Pretentious crap. It's not the pace that's bothersome, or the repetitiveness, or the complete lack of plot. What's irritating is the ridiculous stoical pessimism devoid of humanity Tarr depicts. Along with occasional sophomoric interjections of existentialist philosophy, and a ridiculous intellectualized depressed version of peasant life. The truly stunning cinematography is wasted.
Wake up. Get dressed. Shots of brandy. Collect water. Eat a potato. Stare out window. Go to sleep. Repeat. It's difficult to say what kind of person you are after finishing this glacier of a film. You can say it allows time for ample thinking; in fact, it is clearly the intention of the filmmaker to allow the audience to formulate what goes unsaid, piecing together original stories based on the narration alone.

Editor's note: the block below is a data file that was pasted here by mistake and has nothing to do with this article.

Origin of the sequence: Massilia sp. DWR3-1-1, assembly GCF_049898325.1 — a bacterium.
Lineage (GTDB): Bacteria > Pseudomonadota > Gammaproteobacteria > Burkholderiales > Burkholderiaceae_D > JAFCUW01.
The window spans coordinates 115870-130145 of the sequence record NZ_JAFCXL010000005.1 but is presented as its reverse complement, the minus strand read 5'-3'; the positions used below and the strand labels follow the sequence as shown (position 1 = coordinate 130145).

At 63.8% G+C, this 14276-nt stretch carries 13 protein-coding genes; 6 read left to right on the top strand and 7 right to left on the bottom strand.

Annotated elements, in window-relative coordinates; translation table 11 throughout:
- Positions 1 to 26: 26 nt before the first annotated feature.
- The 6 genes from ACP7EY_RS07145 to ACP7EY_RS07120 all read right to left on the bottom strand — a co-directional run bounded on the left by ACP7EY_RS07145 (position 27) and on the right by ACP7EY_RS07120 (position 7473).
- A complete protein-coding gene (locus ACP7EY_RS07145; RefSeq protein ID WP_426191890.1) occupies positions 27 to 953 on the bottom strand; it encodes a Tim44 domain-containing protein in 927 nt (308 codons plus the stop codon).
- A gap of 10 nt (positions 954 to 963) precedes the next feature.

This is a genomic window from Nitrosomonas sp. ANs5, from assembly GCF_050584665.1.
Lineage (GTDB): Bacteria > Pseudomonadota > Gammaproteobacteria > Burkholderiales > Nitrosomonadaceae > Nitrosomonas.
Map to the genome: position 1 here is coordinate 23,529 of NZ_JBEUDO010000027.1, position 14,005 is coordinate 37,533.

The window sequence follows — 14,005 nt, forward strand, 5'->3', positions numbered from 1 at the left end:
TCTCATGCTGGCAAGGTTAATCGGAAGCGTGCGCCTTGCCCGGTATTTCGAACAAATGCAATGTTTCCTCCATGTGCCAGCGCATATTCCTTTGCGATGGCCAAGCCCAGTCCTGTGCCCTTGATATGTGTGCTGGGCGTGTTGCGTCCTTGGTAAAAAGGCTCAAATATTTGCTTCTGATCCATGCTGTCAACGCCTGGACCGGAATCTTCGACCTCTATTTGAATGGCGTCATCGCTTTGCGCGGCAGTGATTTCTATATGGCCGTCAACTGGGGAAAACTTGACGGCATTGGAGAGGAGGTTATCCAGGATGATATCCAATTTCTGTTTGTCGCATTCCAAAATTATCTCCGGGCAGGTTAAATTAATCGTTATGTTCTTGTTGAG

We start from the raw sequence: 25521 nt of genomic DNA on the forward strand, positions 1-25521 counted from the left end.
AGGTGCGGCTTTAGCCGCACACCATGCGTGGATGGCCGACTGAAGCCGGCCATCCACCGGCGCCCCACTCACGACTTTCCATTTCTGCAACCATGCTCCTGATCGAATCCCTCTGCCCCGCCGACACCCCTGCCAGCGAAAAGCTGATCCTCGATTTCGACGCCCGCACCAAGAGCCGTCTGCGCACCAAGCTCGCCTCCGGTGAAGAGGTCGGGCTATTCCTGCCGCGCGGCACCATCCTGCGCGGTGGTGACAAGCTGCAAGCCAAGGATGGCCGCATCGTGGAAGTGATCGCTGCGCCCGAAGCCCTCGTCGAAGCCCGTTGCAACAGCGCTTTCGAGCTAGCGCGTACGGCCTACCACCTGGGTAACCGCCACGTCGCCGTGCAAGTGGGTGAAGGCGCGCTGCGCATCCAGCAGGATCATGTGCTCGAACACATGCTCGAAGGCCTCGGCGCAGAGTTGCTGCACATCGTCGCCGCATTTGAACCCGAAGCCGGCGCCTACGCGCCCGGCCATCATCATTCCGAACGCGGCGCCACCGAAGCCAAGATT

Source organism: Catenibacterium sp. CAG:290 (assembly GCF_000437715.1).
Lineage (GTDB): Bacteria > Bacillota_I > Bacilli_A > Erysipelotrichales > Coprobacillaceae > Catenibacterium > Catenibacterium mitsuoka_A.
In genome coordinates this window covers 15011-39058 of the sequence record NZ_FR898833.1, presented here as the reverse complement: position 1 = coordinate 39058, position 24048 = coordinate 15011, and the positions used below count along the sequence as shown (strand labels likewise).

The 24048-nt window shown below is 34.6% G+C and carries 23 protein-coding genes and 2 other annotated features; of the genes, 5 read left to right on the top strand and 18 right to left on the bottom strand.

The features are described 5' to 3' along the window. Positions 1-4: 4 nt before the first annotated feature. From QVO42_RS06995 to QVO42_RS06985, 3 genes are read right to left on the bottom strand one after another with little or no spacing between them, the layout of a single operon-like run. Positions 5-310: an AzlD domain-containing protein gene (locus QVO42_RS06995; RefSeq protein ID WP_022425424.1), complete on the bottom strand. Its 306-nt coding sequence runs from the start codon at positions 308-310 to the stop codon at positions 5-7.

aestheticsofthemind.wordpress.com/2015/06/24/the-turin-horse-tarr-2012/ For six days, man and woman each eat a potato, and then dark silence overcomes them. Ritual figures deeply in Tarr’s observation of the death of God. Metonyms of the Lord, the horse will not eat, the wind will not blow, the water will not rise, the fire will not burn. Life stands still. God Is Dead. 99/100 – Masterful